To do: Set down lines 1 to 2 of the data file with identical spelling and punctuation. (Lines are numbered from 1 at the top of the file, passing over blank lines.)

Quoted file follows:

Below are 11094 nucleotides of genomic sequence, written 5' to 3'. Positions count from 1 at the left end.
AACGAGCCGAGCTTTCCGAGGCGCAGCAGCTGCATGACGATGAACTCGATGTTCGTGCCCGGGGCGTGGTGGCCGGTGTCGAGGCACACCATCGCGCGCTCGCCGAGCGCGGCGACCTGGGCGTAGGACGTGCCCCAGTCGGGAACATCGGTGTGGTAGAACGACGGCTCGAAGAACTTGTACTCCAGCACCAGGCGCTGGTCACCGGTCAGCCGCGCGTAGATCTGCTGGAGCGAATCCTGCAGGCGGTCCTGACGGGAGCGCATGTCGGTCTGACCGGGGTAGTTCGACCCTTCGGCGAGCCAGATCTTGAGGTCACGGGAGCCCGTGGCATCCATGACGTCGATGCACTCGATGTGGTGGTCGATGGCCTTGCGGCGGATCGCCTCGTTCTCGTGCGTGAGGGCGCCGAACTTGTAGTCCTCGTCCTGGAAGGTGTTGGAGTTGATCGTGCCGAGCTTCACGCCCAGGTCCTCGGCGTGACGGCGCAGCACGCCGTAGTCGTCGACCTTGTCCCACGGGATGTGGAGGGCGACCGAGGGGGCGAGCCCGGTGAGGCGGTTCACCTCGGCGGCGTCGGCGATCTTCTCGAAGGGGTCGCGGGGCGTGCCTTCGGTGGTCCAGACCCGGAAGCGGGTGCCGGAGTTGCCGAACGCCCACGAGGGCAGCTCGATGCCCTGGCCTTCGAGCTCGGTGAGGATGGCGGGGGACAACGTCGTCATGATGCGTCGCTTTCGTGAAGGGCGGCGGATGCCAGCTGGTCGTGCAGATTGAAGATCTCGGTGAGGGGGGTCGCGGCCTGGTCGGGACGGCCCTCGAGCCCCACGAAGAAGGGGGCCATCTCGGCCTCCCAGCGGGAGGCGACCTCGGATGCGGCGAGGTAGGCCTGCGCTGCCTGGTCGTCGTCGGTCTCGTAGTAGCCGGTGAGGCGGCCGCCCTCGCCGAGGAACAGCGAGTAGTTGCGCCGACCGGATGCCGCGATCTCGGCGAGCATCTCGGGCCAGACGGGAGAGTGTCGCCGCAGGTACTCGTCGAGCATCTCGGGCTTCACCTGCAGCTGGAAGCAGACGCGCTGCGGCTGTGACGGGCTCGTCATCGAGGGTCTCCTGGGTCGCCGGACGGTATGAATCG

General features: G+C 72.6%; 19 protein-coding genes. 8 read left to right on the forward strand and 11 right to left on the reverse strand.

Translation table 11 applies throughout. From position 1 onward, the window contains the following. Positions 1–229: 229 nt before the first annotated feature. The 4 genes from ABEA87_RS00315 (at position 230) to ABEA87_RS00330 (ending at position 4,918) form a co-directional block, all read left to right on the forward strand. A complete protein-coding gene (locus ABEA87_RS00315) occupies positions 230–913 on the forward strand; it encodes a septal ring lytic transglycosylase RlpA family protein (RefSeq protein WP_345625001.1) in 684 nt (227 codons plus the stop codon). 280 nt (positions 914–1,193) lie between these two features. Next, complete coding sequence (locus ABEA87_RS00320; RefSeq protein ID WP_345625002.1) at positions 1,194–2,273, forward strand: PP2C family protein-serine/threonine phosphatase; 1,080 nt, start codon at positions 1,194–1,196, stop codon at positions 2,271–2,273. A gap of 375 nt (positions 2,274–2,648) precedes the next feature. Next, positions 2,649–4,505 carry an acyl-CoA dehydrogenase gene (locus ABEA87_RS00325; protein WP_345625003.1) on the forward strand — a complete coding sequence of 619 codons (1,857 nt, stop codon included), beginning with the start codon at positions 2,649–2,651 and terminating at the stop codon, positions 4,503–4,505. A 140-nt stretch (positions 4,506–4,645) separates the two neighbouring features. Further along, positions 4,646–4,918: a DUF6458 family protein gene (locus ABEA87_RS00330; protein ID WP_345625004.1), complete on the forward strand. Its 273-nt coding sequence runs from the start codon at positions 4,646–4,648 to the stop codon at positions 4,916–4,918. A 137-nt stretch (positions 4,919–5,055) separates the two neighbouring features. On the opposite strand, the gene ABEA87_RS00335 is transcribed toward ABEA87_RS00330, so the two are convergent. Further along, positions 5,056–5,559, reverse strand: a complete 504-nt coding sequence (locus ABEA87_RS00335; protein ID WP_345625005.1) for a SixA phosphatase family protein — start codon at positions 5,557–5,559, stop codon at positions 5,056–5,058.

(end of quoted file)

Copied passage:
Below are 11094 nucleotides of genomic sequence, written 5' to 3'. Positions count from 1 at the left end.
AACGAGCCGAGCTTTCCGAGGCGCAGCAGCTGCATGACGATGAACTCGATGTTCGTGCCCGGGGCGTGGTGGCCGGTGTCGAGGCACACCATCGCGCGCTCGCCGAGCGCGGCGACCTGGGCGTAGGACGTGCCCCAGTCGGGAACATCGGTGTGGTAGAACGACGGCTCGAAGAACTTGTACTCCAGCACCAGGCGCTGGTCACCGGTCAGCCGCGCGTAGATCTGCTGGAGCGAATCCTGCAGGCGGTCCTGACGGGAGCGCATGTCGGTCTGACCGGGGTAGTTCGACCCTTCGGCGAGCCAGATCTTGAGGTCACGGGAGCCCGTGGCATCCATGACGTCGATGCACTCGATGTGGTGGTCGATGGCCTTGCGGCGGATCGCCTCGTTCTCGTGCGTGAGGGCGCCGAACTTGTAGTCCTCGTCCTGGAAGGTGTTGGAGTTGATCGTGCCGAGCTTCACGCCCAGGTCCTCGGCGTGACGGCGCAGCACGCCGTAGTCGTCGACCTTGTCCCACGGGATGTGGAGGGCGACCGAGGGGGCGAGCCCGGTGAGGCGGTTCACCTCGGCGGCGTCGGCGATCTTCTCGAAGGGGTCGCGGGGCGTGCCTTCGGTGGTCCAGACCCGGAAGCGGGTGCCGGAGTTGCCGAACGCCCACGAGGGCAGCTCGATGCCCTGGCCTTCGAGCTCGGTGAGGATGGCGGGGGACAACGTCGTCATGATGCGTCGCTTTCGTGAAGGGCGGCGGATGCCAGCTGGTCGTGCAGATTGAAGATCTCGGTGAGGGGGGTCGCGGCCTGGTCGGGACGGCCCTCGAGCCCCACGAAGAAGGGGGCCATCTCGGCCTCCCAGCGGGAGGCGACCTCGGATGCGGCGAGGTAGGCCTGCGCTGCCTGGTCGTCGTCGGTCTCGTAGTAGCCGGTGAGGCGGCCGCCCTCGCCGAGGAACAGCGAGTAGTTGCGCCGACCGGATGCCGCGATCTCGGCGAGCATCTCGGGCCAGACGGGAGAGTGTCGCCGCAGGTACTCGTCGAGCATCTCGGGCTTCACCTGCAGCTGGAAGCAGACGCGCTGCGGCTGTGACGGGCTCGTCATCGAGGGTCTCCTGGGTCGCCGGACGGTATGAATCG